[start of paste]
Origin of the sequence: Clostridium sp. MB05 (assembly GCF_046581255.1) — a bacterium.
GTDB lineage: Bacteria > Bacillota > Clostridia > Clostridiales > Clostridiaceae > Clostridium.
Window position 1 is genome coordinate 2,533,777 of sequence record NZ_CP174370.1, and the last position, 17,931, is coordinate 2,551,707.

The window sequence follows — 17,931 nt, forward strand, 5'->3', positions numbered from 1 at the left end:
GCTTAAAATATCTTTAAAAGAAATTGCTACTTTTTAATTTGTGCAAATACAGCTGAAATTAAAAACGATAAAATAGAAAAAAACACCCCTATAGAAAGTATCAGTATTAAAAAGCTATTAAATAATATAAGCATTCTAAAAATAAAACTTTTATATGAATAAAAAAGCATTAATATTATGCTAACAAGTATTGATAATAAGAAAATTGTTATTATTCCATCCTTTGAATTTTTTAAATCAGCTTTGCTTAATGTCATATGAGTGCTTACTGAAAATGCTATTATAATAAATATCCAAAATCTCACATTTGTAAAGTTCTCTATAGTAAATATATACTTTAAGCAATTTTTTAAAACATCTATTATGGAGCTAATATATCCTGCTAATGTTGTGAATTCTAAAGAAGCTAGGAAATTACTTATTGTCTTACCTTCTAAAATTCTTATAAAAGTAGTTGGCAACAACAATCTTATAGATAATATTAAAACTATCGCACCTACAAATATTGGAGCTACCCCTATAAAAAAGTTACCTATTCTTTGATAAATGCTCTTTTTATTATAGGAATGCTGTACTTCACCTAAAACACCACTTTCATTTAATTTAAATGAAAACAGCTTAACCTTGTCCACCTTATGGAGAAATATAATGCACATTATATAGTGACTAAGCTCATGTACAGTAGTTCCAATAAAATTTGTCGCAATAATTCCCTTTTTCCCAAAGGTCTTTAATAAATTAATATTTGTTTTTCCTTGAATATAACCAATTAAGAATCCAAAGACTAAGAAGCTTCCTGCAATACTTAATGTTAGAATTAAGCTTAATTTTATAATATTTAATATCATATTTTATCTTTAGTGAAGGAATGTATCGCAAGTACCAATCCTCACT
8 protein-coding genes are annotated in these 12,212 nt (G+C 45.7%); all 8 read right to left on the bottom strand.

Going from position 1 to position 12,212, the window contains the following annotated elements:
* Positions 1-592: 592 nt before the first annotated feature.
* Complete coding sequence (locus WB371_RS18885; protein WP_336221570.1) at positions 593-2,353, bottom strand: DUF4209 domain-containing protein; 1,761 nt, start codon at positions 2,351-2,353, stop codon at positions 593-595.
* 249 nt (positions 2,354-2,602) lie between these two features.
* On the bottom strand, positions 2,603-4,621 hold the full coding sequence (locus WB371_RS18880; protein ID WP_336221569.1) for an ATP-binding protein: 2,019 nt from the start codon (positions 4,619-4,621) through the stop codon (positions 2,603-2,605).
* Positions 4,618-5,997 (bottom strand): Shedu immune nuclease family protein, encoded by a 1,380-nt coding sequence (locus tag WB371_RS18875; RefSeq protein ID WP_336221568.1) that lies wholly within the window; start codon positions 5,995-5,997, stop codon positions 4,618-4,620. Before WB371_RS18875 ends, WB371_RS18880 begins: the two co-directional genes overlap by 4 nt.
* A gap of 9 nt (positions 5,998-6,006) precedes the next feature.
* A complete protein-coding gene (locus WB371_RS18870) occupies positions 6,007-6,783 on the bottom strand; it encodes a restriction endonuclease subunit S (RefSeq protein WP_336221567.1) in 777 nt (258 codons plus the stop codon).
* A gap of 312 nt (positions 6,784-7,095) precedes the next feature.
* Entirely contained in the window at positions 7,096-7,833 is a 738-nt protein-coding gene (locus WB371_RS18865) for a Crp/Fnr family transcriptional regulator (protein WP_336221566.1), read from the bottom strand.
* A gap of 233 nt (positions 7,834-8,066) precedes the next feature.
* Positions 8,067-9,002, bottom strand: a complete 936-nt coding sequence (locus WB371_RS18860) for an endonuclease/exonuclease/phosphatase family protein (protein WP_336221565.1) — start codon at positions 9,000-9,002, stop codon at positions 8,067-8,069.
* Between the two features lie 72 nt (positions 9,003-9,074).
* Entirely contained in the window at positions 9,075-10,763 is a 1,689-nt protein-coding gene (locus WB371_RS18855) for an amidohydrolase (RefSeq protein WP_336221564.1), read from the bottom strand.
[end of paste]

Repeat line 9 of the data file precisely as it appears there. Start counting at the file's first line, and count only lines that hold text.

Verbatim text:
* Complete coding sequence (locus WB371_RS18885; protein WP_336221570.1) at positions 593-2,353, bottom strand: DUF4209 domain-containing protein; 1,761 nt, start codon at positions 2,351-2,353, stop codon at positions 593-595.